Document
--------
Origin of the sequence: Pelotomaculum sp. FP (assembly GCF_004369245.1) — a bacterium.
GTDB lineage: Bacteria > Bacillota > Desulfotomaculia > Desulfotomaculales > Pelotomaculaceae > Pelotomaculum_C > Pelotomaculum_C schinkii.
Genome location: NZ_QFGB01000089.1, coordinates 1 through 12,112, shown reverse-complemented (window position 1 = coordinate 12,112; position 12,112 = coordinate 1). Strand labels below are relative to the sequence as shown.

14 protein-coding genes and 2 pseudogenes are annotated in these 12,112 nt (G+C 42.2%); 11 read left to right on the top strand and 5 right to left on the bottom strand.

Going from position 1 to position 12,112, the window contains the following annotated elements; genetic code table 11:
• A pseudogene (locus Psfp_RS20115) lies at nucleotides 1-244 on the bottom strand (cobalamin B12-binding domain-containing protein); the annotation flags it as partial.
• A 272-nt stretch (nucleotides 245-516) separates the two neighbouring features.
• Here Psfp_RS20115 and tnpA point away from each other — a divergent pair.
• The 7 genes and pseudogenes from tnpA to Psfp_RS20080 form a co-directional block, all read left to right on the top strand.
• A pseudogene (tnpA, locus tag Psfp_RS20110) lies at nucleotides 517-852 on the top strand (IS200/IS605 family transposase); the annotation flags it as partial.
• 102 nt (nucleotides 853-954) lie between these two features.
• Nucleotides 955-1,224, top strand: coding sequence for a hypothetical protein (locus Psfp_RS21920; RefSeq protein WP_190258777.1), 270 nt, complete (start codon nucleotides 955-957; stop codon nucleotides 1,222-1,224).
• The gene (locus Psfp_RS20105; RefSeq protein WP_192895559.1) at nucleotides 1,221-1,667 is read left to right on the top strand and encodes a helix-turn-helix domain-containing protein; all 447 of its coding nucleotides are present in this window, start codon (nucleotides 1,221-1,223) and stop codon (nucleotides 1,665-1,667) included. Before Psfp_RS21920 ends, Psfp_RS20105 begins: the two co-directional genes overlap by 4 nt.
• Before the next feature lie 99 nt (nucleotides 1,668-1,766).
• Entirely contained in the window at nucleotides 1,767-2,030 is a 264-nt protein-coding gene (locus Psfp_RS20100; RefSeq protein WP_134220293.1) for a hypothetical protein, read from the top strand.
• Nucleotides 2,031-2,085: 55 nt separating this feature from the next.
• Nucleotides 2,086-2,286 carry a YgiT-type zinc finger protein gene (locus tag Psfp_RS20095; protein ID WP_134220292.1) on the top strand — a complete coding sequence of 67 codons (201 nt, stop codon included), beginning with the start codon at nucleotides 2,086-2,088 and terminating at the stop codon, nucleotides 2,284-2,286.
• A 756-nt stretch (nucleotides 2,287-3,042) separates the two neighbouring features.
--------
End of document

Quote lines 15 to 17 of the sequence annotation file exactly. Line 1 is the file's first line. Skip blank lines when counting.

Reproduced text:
• Entirely contained in the window at nucleotides 1,767-2,030 is a 264-nt protein-coding gene (locus Psfp_RS20100; RefSeq protein WP_134220293.1) for a hypothetical protein, read from the top strand.
• Nucleotides 2,031-2,085: 55 nt separating this feature from the next.
• Nucleotides 2,086-2,286 carry a YgiT-type zinc finger protein gene (locus tag Psfp_RS20095; protein ID WP_134220292.1) on the top strand — a complete coding sequence of 67 codons (201 nt, stop codon included), beginning with the start codon at nucleotides 2,086-2,088 and terminating at the stop codon, nucleotides 2,284-2,286.